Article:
April 8 - Haul Out Day
Our appointment to be hauled out was for 1pm. We motored to Spice Island Marine (about a quarter of mile from where we were anchored) and the crew at Spice Island had us hoisted out of the water in no time. The entire process went flawlessly. They then moved us with a highly maneuverable vehicle to a narrow spot between two other boats. That is now Lahaina Roads' home for the next six months. And for us there is no more rolling sensation. We are on the hard, as they say. Now it takes a long ladder to get on board. There is no more taking a quick dip in the water before dinner.
We took a quick trip to Grand Anse to go to the bank and to a store - it was an adventure. The buses here are similar to elsewhere in that they are vans. Here, though, there is a twist to the process. Each “bus” has an additional individual whose job it is to entice and recruit more riders. Some of them use pretty aggressive techniques to reel in additional riders. One, in fact, jumped out of his bus, ran over to me (about 100 feet), then grabbed me by the arm to get me to ride on his bus. I opted out since another bus had just pulled up right where I was standing. I suppose that this is the entrepreneurial spirit alive and well. The bottom line is better with each additional rider.
The following day was spent getting the boat ready for the hurricane season. We took down the headsail, mainsail and mizzen, along with the reefing lines and preventers. The outboard for the dinghy was thoroughly cleaned and stowed, as was the inflatable dinghy itself. These were not trivial tasks. The sails are huge, bulky and heavy. The dinghy and motor are heavy too and has to hoisted from the ground all the way up into the boat, rolled up and stowed. The 90 degree weather and 85% humidity made it all that much more work. By 4:30pm we were tired and ready for a shower. It was time to sit down and relax.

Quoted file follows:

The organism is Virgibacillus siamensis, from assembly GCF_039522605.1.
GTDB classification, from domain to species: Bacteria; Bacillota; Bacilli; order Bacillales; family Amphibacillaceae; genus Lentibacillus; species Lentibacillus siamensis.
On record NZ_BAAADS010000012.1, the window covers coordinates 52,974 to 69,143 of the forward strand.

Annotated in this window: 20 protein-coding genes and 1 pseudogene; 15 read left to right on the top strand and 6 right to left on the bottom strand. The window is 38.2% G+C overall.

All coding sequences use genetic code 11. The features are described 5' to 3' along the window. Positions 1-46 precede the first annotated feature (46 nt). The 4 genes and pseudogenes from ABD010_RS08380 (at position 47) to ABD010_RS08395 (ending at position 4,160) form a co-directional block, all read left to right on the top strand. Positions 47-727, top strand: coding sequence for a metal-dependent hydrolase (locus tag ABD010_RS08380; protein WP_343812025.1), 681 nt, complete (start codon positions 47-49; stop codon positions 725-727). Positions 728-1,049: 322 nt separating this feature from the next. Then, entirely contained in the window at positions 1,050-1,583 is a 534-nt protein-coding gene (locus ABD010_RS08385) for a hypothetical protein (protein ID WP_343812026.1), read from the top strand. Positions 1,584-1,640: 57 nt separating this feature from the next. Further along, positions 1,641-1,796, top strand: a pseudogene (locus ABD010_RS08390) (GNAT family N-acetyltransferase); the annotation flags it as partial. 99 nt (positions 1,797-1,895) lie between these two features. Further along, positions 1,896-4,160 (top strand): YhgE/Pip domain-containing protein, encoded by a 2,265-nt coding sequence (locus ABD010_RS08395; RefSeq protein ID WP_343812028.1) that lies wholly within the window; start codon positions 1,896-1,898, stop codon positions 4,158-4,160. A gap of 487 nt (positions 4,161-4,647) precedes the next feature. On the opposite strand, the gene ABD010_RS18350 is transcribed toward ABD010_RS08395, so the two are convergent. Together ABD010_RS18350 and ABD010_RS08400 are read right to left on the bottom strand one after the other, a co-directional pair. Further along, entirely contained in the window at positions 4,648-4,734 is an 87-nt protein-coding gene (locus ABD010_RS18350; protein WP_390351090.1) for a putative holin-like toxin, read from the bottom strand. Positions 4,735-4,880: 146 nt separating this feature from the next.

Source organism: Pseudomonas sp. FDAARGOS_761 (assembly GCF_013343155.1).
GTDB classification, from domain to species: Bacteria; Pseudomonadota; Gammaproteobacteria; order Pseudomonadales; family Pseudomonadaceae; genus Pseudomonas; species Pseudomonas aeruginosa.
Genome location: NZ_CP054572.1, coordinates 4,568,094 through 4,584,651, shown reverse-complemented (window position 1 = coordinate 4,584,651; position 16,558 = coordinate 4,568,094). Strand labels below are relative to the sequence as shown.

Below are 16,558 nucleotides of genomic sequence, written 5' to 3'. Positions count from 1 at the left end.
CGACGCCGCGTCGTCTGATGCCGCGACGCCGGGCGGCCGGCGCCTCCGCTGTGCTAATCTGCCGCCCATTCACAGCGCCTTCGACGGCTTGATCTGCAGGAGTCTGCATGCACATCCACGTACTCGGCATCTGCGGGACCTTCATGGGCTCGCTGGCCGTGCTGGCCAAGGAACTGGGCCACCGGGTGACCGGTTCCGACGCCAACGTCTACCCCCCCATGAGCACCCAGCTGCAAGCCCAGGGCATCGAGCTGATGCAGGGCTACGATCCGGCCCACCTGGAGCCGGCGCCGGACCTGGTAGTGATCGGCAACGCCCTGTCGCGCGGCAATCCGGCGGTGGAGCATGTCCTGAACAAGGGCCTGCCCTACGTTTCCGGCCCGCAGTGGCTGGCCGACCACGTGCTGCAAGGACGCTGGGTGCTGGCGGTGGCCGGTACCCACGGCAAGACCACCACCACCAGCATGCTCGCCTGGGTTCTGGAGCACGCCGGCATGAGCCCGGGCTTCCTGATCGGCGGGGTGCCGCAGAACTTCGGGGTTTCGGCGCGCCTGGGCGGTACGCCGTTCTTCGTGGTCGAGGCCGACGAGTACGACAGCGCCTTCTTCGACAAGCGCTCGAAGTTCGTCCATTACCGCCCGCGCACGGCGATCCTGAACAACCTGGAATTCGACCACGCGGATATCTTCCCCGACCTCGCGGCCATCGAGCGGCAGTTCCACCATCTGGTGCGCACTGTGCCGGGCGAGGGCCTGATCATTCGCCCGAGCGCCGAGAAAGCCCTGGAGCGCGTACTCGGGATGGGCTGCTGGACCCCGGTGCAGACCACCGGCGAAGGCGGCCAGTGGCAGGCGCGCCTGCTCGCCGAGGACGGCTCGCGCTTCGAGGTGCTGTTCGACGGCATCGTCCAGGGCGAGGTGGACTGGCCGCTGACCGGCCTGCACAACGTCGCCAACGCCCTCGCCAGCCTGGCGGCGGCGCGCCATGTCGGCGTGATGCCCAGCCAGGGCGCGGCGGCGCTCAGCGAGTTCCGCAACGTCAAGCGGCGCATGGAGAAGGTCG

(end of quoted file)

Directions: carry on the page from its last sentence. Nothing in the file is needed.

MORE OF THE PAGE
Sitting on the boat on the hard in the middle of a sea of other boats is a strange sensation. You see so many boats and masts and a number of people diligently working, cleaning things and putting gear away. It’s a solemn sort of a moment in which all these (expensive) adult toys are being neatly stowed away, hopefully to be played with, six months from now. Literally, millions of dollars in boats are busily being prepared (just in this marina).
Monday morning we leave for home. Our Caribbean adventure - Part I is wrapping up.